By Patrick Corby
The share price in the state-backed Lloyds Banking Group reached the breakeven price on Friday, solidifying the view that the bank may again be privatised to partially return the public funds spent in bailing the bank out.
The banking group has had a 39% public stake since it was bought up by the UK government in the shadow of the financial crisis in 2008. A sum of £20.5bn in public money was spent in an attempt to sure up the company and stop it from becoming insolvent on its deposit liabilities.
Lloyds Bank was the top performer of the Financial Times Stock Exchange (FTSE) 100 last year. On Friday its share price rose 2.5%, passing the 61.2p per share targeted breakeven rate set by George Osborne, the UK chancellor.
City analysts had previously believed that the breakeven rate on the stake would be set at 72.3p, the average price paid for the shares by the government in 2008. Instead this in-the-money price has been targeted downwards to 61.2p. This price is based on the price the shares were trading at on the day the UK government bought the stake in the company rather than the 72.3p actually paid.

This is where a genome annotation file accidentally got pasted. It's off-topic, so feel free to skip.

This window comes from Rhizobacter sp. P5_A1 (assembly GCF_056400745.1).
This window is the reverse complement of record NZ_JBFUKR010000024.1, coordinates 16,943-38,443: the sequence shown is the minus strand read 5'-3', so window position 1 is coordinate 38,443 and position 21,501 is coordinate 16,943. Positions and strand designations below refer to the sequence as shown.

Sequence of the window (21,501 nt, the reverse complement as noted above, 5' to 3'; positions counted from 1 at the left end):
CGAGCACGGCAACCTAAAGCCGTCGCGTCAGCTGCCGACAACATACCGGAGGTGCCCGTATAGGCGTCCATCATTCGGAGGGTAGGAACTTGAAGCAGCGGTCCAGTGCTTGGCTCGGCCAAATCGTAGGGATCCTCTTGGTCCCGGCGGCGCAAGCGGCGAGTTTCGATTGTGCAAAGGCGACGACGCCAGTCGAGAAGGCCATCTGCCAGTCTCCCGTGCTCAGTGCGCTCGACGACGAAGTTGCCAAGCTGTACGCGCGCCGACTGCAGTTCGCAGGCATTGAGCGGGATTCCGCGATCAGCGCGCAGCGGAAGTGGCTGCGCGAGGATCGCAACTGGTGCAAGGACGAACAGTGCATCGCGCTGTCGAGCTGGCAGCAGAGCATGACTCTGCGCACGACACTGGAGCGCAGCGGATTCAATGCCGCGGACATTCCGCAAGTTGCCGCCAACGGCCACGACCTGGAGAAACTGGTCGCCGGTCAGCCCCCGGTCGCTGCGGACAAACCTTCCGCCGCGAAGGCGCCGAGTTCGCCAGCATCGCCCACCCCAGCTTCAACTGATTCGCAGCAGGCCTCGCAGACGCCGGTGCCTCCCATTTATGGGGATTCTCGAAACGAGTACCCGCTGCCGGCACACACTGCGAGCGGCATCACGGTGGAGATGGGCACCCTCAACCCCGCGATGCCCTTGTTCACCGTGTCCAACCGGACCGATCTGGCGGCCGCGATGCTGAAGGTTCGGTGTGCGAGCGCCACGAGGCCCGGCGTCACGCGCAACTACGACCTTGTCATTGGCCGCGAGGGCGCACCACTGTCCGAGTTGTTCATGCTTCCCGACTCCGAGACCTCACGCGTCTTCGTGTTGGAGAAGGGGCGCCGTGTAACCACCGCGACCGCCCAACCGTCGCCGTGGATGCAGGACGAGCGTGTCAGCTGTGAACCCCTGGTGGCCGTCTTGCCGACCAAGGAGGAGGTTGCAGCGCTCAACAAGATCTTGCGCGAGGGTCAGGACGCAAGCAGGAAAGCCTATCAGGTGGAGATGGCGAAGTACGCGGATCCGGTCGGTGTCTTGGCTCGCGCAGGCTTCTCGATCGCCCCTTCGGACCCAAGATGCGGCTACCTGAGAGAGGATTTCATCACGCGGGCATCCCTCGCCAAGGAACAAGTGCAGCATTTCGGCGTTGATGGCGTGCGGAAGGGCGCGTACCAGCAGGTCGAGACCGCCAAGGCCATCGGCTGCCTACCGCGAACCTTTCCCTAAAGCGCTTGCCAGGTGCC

Banks analyst at Investec, Ian Gordon said: “Having missed the chance to sell some of its stake in September 2010 when the shares peaked at 77p – and subsequently collapsed to 21p by November 2011, it would be prudent to commence a disposal without delay.”
Mike van Dulken, head of research at Accendo Markets, said: “It’s a big trade-off between returning the shares to the markets as quickly as possible (well before the 2015 election anyway), and taking the opportunity to make up for some of the costs taxpayers incurred via forced bailouts.”
Presently the UK is also sitting on a £9.2 billion loss from its Royal Bank of Scotland (RBS) stake. Public money was used again in 2008 to inject a sum of £45bn at 502p a share but the equivalent target price for RBS is 407p, which would again present a loss to the public. RBS shares are currently trading around the 336p mark.
The chancellor has yet to announce any plans or strategies to sell off the 39% stake in Lloyd’s Banking Group or the 81% stake in the Royal Bank of Scotland.
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